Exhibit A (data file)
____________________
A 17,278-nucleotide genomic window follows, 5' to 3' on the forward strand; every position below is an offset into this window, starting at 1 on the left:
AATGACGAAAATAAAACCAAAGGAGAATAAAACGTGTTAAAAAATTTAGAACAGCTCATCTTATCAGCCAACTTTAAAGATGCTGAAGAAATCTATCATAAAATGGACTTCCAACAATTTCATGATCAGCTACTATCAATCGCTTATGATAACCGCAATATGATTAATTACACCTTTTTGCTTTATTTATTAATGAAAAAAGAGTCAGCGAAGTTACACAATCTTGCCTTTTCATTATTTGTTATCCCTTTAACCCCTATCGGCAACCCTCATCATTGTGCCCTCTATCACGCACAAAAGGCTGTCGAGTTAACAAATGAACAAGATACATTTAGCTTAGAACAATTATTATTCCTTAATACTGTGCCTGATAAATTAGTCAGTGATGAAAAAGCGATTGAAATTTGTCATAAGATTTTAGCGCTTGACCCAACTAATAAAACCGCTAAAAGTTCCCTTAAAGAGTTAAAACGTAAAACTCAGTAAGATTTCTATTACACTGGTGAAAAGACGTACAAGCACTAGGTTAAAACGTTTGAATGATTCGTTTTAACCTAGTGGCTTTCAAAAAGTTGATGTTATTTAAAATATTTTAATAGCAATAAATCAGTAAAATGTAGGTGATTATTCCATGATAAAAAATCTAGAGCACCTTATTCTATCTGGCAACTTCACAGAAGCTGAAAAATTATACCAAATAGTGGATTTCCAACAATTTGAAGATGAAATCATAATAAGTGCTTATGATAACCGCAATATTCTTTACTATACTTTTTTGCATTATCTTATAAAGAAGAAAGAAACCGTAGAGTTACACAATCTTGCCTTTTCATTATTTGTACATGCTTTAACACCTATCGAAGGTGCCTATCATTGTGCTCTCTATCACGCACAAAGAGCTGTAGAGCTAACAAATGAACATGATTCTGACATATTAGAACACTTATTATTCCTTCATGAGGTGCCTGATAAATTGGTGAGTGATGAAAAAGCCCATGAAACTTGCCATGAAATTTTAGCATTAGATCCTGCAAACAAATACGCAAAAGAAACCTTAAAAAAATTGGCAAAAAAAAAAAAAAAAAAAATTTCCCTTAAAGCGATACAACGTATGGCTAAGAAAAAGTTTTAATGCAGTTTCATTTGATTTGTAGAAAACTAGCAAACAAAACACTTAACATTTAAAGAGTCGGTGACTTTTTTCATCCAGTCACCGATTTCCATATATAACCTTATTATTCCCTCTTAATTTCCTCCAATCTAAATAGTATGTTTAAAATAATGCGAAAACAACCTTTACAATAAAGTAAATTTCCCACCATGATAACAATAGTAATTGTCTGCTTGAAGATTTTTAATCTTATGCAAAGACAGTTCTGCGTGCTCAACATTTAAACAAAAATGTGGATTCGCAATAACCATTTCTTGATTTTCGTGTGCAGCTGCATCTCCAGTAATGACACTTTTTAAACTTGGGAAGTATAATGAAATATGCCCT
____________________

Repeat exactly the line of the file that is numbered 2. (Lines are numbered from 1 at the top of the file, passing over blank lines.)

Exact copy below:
AATGACGAAAATAAAACCAAAGGAGAATAAAACGTGTTAAAAAATTTAGAACAGCTCATCTTATCAGCCAACTTTAAAGATGCTGAAGAAATCTATCATAAAATGGACTTCCAACAATTTCATGATCAGCTACTATCAATCGCTTATGATAACCGCAATATGATTAATTACACCTTTTTGCTTTATTTATTAATGAAAAAAGAGTCAGCGAAGTTACACAATCTTGCCTTTTCATTATTTGTTATCCCTTTAACCCCTATCGGCAACCCTCATCATTGTGCCCTCTATCACGCACAAAAGGCTGTCGAGTTAACAAATGAACAAGATACATTTAGCTTAGAACAATTATTATTCCTTAATACTGTGCCTGATAAATTAGTCAGTGATGAAAAAGCGATTGAAATTTGTCATAAGATTTTAGCGCTTGACCCAACTAATAAAACCGCTAAAAGTTCCCTTAAAGAGTTAAAACGTAAAACTCAGTAAGATTTCTATTACACTGGTGAAAAGACGTACAAGCACTAGGTTAAAACGTTTGAATGATTCGTTTTAACCTAGTGGCTTTCAAAAAGTTGATGTTATTTAAAATATTTTAATAGCAATAAATCAGTAAAATGTAGGTGATTATTCCATGATAAAAAATCTAGAGCACCTTATTCTATCTGGCAACTTCACAGAAGCTGAAAAATTATACCAAATAGTGGATTTCCAACAATTTGAAGATGAAATCATAATAAGTGCTTATGATAACCGCAATATTCTTTACTATACTTTTTTGCATTATCTTATAAAGAAGAAAGAAACCGTAGAGTTACACAATCTTGCCTTTTCATTATTTGTACATGCTTTAACACCTATCGAAGGTGCCTATCATTGTGCTCTCTATCACGCACAAAGAGCTGTAGAGCTAACAAATGAACATGATTCTGACATATTAGAACACTTATTATTCCTTCATGAGGTGCCTGATAAATTGGTGAGTGATGAAAAAGCCCATGAAACTTGCCATGAAATTTTAGCATTAGATCCTGCAAACAAATACGCAAAAGAAACCTTAAAAAAATTGGCAAAAAAAAAAAAAAAAAAAATTTCCCTTAAAGCGATACAACGTATGGCTAAGAAAAAGTTTTAATGCAGTTTCATTTGATTTGTAGAAAACTAGCAAACAAAACACTTAACATTTAAAGAGTCGGTGACTTTTTTCATCCAGTCACCGATTTCCATATATAACCTTATTATTCCCTCTTAATTTCCTCCAATCTAAATAGTATGTTTAAAATAATGCGAAAACAACCTTTACAATAAAGTAAATTTCCCACCATGATAACAATAGTAATTGTCTGCTTGAAGATTTTTAATCTTATGCAAAGACAGTTCTGCGTGCTCAACATTTAAACAAAAATGTGGATTCGCAATAACCATTTCTTGATTTTCGTGTGCAGCTGCATCTCCAGTAATGACACTTTTTAAACTTGGGAAGTATAATGAAATATGCCCT